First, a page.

"Well, it's just that the one you wish to speak with may not have crossed over yet."

            "I didn't know there was a waiting period."

            "Then why did you wait," she says, one eyebrow twitching as if she regrets how her words have come across.

            A sting travels up my nose and into my eyes.  From now on I will answer only to the flame.

            "I don't--" I begin.  My eyes well up.

            Her hand reaches across the flame and rests on mine.

            I pull away and rise to my feet.

            I tell her why, blinking furiously.

            "I don't believe in spirits.  I'm sorry--"

            She, Sonora, Andre, the medium, still in her cross-legged sit, looks up at me, serious again, and says, "I'm sorry.  I didn't mean it the way it sounded.  I wasn't questioning your--devotion.  I only meant to ask why you came on this particular night."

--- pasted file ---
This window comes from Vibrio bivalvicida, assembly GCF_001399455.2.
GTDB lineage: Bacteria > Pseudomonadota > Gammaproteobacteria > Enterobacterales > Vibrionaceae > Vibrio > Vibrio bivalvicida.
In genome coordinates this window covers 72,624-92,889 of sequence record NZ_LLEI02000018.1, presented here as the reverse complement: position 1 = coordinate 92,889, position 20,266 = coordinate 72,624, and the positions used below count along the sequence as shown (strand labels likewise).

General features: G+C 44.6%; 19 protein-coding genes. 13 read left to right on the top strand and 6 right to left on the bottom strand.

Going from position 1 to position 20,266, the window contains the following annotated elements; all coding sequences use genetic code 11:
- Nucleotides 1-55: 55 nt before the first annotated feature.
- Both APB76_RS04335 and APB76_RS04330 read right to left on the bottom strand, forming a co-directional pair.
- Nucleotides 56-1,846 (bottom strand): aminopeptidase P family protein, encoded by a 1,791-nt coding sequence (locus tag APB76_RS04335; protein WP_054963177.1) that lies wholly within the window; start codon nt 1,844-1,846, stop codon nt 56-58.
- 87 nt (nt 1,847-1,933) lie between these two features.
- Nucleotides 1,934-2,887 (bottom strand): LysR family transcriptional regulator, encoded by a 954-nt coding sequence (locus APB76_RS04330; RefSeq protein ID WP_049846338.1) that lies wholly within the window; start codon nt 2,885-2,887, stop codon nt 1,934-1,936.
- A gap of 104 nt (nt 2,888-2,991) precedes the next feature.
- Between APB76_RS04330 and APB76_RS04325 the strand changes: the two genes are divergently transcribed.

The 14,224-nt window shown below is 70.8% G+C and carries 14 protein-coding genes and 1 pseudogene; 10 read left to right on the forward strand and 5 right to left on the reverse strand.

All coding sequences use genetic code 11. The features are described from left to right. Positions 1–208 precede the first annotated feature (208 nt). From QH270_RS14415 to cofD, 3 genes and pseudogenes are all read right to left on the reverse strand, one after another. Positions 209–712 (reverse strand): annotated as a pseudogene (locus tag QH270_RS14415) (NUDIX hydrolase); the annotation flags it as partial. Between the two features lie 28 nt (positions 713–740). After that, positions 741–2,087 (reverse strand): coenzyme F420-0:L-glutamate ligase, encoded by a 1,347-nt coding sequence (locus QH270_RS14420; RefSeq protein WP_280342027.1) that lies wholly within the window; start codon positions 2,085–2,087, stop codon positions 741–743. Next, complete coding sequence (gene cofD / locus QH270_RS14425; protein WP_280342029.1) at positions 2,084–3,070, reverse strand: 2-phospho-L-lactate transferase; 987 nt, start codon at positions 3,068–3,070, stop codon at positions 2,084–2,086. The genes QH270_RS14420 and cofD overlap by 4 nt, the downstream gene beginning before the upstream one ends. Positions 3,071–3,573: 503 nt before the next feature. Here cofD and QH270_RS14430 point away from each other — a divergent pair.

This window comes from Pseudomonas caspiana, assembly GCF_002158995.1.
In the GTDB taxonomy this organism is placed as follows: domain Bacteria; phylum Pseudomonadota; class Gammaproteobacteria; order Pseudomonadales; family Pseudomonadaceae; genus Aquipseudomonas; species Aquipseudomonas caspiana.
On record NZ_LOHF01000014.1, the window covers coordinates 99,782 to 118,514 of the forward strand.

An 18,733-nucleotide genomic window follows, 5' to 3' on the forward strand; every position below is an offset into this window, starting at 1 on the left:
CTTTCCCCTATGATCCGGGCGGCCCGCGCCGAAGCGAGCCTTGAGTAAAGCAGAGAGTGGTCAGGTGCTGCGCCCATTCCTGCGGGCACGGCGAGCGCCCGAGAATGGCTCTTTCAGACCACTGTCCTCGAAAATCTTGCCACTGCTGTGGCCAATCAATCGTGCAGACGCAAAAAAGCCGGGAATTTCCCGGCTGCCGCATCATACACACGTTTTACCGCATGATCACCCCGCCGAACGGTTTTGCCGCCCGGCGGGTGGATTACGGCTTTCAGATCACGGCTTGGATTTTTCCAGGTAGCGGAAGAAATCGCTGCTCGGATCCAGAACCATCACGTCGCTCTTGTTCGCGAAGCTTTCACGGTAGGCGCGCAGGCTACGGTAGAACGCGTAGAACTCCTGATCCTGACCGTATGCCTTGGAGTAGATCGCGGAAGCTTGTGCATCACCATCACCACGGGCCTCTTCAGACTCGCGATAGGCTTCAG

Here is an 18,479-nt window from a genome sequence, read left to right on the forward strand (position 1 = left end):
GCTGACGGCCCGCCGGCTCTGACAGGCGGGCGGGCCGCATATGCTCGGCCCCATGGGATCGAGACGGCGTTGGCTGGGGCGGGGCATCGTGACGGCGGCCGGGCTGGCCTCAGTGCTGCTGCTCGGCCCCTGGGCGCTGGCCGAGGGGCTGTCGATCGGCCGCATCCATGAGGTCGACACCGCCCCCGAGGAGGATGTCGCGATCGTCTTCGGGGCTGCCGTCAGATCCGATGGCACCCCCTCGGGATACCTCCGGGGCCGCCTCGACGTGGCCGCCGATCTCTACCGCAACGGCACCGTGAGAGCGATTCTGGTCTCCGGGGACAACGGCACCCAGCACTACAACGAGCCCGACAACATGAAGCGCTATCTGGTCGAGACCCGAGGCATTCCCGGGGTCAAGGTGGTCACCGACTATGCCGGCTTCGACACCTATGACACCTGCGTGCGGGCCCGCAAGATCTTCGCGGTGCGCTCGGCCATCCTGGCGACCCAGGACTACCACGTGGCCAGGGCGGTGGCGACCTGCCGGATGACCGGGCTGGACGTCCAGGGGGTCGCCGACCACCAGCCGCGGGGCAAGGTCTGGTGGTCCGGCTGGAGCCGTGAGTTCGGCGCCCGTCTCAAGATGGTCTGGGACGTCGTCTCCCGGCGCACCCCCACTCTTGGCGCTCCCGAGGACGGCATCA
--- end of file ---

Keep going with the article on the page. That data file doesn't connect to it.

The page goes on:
I look down at the candle on the floor and say nothing.

            Now she rises.  "Well, that's all there is to it, then."

            She shows me to the door.  I bend to pick up my shoes.  I carry them out with me into the dusty yard.

            "Clyde?" she calls after me.

            "Cliff."  I turn around.  She is leaning out of the doorway.

            "Cliff.  Have you ever been by yourself, you know, doing something--shopping, driving, anything--and felt her presence so strongly that you knew, absolutely knew, that she was there?"

            It flashes immediately: the morning I woke up, about a week before Christmas, and felt Norma's hand on my bare arm, heard her voice, like an echo in my own head, call my name so clearly that I answered her.